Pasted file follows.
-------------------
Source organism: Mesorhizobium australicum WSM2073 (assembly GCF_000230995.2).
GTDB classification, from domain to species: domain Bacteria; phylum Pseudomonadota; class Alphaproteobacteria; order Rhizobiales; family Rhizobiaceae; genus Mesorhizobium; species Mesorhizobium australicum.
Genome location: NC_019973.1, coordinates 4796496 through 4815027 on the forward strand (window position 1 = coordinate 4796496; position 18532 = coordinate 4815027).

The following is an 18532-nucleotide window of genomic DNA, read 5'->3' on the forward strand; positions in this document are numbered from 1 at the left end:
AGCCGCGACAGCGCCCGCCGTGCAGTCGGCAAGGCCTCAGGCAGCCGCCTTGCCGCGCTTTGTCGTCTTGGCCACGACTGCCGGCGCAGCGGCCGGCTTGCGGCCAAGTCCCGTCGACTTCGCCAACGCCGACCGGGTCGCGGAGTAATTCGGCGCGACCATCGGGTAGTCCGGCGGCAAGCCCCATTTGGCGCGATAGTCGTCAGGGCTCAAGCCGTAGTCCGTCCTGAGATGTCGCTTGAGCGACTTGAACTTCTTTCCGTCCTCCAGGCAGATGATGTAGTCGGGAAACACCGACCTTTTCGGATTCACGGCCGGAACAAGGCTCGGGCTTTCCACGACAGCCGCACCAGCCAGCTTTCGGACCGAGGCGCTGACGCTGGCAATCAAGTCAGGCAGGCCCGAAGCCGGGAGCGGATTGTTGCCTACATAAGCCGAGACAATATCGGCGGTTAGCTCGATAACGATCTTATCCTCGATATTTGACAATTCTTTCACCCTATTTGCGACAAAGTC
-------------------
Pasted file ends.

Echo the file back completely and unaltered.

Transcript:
Source organism: Mesorhizobium australicum WSM2073 (assembly GCF_000230995.2).
GTDB classification, from domain to species: domain Bacteria; phylum Pseudomonadota; class Alphaproteobacteria; order Rhizobiales; family Rhizobiaceae; genus Mesorhizobium; species Mesorhizobium australicum.
Genome location: NC_019973.1, coordinates 4796496 through 4815027 on the forward strand (window position 1 = coordinate 4796496; position 18532 = coordinate 4815027).

The following is an 18532-nucleotide window of genomic DNA, read 5'->3' on the forward strand; positions in this document are numbered from 1 at the left end:
AGCCGCGACAGCGCCCGCCGTGCAGTCGGCAAGGCCTCAGGCAGCCGCCTTGCCGCGCTTTGTCGTCTTGGCCACGACTGCCGGCGCAGCGGCCGGCTTGCGGCCAAGTCCCGTCGACTTCGCCAACGCCGACCGGGTCGCGGAGTAATTCGGCGCGACCATCGGGTAGTCCGGCGGCAAGCCCCATTTGGCGCGATAGTCGTCAGGGCTCAAGCCGTAGTCCGTCCTGAGATGTCGCTTGAGCGACTTGAACTTCTTTCCGTCCTCCAGGCAGATGATGTAGTCGGGAAACACCGACCTTTTCGGATTCACGGCCGGAACAAGGCTCGGGCTTTCCACGACAGCCGCACCAGCCAGCTTTCGGACCGAGGCGCTGACGCTGGCAATCAAGTCAGGCAGGCCCGAAGCCGGGAGCGGATTGTTGCCTACATAAGCCGAGACAATATCGGCGGTTAGCTCGATAACGATCTTATCCTCGATATTTGACAATTCTTTCACCCTATTTGCGACAAAGTC